The lessen I have learnt from this collection, is that I have not read enough, not by far. I dipped in and out of a brain who is comfortable with Kafka, Larkin, Auden, Proust, and other intelligent poets and writers. But this is not a stuffy intellectual brain, but a thoughtful, patient, kind, modest brain, who can express himself in a colourful aware of sentences.

Through this collection of essay's, dairies, prefaces and general musings you see a very different view of the 60's, 70's and 80's.
...more
J V Woods
I struggled at times.

I made myself read this to the end. It was a struggle. Unless you have had a good literary education you do not understand who Bennett is writing about. Kafka's name is mentioned a lot so I have downloaded some works by the man to find out what is so special about him. I have never had the opportunity to go to the theatre or the funds...the Welsh Marches don't do theatre.
Alan Bennett does put himself down a lot and it seems like a bit of inverted snobbery. Not sure if he rea
...more
Flapper72
Sep 20, 2016 rated it really liked it  ·  review of another edition
Shelves: life-stories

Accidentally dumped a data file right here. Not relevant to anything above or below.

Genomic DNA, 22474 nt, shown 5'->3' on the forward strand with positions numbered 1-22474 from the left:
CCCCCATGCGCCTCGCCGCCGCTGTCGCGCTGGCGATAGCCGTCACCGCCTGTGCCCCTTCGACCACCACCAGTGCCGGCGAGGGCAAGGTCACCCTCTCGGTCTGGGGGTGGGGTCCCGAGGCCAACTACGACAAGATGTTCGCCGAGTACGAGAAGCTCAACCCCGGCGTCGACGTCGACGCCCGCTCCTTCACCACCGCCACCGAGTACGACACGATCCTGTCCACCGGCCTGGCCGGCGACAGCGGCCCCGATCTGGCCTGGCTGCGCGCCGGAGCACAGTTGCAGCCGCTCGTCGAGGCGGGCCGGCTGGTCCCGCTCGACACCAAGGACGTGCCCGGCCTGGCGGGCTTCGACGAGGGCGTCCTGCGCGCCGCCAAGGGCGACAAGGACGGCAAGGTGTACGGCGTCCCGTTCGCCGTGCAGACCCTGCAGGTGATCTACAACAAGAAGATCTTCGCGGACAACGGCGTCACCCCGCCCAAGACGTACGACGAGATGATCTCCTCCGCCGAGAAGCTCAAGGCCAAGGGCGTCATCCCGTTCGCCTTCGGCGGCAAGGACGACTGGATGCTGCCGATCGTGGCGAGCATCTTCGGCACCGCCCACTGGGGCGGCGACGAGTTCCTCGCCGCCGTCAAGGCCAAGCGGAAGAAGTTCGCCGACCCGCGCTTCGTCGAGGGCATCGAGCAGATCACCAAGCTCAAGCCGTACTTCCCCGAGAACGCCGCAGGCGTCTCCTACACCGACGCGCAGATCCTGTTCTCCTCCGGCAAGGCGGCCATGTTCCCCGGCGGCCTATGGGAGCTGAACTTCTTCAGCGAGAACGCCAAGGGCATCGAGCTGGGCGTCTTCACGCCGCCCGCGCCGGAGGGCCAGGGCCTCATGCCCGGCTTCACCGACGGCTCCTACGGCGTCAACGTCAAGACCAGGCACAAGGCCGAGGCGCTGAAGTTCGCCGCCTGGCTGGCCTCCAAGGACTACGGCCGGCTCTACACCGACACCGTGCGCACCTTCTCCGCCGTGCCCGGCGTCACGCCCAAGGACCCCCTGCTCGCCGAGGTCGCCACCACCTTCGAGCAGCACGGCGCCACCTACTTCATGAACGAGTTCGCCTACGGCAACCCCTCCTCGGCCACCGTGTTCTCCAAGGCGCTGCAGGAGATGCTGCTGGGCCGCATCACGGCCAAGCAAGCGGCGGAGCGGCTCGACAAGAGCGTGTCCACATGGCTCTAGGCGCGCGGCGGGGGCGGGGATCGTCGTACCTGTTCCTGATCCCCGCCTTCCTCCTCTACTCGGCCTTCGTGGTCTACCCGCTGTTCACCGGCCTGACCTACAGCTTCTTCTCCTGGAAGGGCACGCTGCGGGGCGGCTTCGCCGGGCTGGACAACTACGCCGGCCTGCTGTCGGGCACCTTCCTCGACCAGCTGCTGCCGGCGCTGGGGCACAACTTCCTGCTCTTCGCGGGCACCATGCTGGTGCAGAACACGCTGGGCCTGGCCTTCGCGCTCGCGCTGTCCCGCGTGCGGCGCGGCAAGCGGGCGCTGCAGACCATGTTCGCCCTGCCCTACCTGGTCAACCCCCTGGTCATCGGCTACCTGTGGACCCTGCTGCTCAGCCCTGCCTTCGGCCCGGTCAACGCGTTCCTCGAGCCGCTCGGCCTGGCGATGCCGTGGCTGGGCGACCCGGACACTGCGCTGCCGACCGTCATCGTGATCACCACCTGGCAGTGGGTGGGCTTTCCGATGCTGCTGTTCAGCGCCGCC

Enjoyable. I've read 'The Lady in the Van' and it gave me an interest into Alan Bennett and and quite who he was. After his writing about himself, his upbringing, his musing and diary I'd still like to read more. I hadn't seen a great deal of his work (other than, 'The Madness of King George') so just read his diary as that of a man living through the twentieth century born and brought up in Leeds and being educated at Oxford. I found his diary particularly interesting as he passed comment on Ma ...more
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Alan Bennett is an English author and Tony Award-winning playwright. Bennett's first stage play, Forty Years On, was produced in 1968. Many television, stage and radio plays followed, along with screenplays, short stories, novellas, a large body of non-fictional prose and broadcasting, and many appearances as
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“...But what is it all about, what am I trying to do, is there a message? Nobody knows, and I certainly don't. If one could answer these questions in any other way than by writing what one has written, then there would be no point in writing at all.” 4 likes
“30 November. My dustbin has been on its last legs for some time, and after the binmen have called this morning I find no trace of it. Never having heard of tautology, the binmen have put the dustbin in the dustbin.” 1 likes